So, Flourish Complete + Rotalia rotundifolia + simple CO2 setup = no more algae problem (hopefully)?
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Old 05-18-2008, 04:17 PM   #14
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You'll want to select one of Tropica Plant Nutrition, Flourish Comprehensive, or CSM+B for your micronutrient fertilization. All three are good but none with provide the macro nutrients (at least not in sufficient quantities).

You can go with the Flourish Line (Flourish Nitrogen, Flourish Potassium, and Flourish Phosphorus) for you macro nutrients, but these are very dilute and will end up being very expensive. Your best bet is the dry ferts (KNO3, K2SO4, & KH2PH4). You can locate these locally in in other forms (KNO3 is the primary ingrediant of some stump killers, KCl is the primary ingrediant of some salt alternatives like NoSalt, and KH2PO4 is available in Fleet Enema) but even easier is to simply buy these online if you are in the US. Rex Griggs and Planted Aquarium Fertilizer are a couple of common sources. If you aren't in the US then locating a Hydroponics store is your best bet.

You amount of light will determine how well stem plants keep their lower leaves. If the wisteria is having problems then the other stem plants probably will too. All stem plants eventually need to be topped and replanted to keep them looking nice. Keep in mind the recommendation for the stem plants is to help get your aquarium established and algae free. You don't have to want to keep them long term. Once you get everything balanced you can work on switching them out slowly for plants that you actually do want to keep.

CO2 is a source of carbon. Providing additional carbon will help plants as long as their minimum needs for light are met. Adding carbon will cause the plants to grow faster and increase their demands for nutrients, so you would need to be prepared to increase dosing if necessary. Until you get over 2WPG you can usually have a very nice planted aquarium without messing with carbon supplementation.

You may find this article very helpful when it comes to figuring out the various types of CO2 setups. Notice the link to DIY CO2 at the top for more info about DIY setups.
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Old 06-15-2008, 09:42 AM   #15
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According to the website, I should increase my nitrates. Anyone know how to do this? What would cause low nitrate levels?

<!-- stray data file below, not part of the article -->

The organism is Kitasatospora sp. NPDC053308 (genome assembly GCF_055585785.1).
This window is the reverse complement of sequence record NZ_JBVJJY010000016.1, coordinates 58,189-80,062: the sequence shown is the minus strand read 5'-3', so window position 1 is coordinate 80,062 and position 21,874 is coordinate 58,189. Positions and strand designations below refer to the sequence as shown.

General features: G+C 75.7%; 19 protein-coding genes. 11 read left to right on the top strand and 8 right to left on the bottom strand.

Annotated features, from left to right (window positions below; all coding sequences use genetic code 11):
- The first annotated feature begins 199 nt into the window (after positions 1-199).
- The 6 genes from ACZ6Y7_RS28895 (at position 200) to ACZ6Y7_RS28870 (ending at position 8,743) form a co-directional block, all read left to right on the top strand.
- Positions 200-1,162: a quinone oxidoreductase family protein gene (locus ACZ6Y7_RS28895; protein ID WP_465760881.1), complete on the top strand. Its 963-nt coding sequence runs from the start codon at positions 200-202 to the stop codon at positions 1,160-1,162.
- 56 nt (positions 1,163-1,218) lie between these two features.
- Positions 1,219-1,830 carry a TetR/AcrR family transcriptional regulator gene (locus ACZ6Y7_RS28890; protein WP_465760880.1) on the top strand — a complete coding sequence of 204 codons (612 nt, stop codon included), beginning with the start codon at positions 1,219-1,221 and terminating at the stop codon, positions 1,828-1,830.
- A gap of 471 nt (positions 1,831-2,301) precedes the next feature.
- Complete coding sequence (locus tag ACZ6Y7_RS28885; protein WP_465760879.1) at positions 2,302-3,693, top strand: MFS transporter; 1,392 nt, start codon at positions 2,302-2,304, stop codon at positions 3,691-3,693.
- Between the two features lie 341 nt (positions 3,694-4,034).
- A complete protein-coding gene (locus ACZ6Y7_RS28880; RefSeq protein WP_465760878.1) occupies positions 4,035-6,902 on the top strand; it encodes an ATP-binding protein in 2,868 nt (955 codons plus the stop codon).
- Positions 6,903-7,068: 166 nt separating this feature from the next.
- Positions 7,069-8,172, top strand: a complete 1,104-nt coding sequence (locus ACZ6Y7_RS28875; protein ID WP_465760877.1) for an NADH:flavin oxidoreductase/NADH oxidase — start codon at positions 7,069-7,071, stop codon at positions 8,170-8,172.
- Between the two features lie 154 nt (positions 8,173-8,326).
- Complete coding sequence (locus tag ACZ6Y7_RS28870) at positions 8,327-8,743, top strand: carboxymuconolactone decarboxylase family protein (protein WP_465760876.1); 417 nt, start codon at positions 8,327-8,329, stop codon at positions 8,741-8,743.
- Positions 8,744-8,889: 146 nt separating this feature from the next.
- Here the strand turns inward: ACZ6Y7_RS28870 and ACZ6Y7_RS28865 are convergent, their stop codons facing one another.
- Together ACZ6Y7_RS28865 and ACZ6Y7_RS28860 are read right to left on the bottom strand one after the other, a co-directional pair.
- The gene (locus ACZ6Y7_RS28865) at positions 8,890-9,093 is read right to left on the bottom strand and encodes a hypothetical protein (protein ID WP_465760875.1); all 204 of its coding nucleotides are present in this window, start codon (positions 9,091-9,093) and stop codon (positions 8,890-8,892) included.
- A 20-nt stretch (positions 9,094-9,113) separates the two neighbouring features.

The most likely culprit is you are "too good" at doing your partial water changes. :p Remember, nitrates are what are produced at the end of the nitrogen cycle. So the most natural way (in the context of an aquarium) to increase your nitrates would be to do your PWC's less often and/or to add more fish to your tank (so you generate more fish waste).
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Old 06-15-2008, 10:36 AM   #16
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The most likely culprit is you are "too good" at doing your partial water changes. :p Remember, nitrates are what are produced at the end of the nitrogen cycle. So the most natural way (in the context of an aquarium) to increase your nitrates would be to do your PWC's less often and/or to add more fish to your tank (so you generate more fish waste).
AND: The more plants you add to the tank, the more they soak up the available ammonia (fish waste before its broken down by nitrites), nitrates.
You'll have to increase fertilizers or bio-load. Some heavily planted tanks with low bio-load started from day 1 do not cycle at all unless helped along.
Water changes should be kept to a minimum UNLESS there is a clear reason to do it. 20% per month should be plenty for a normally stocked, moderately planted, low/medium light tank. A sterile tank (one that has the gravel vacuumed every week, water changes every few days, spotless with no algae, is a sick tank. It will never come into equilibrium.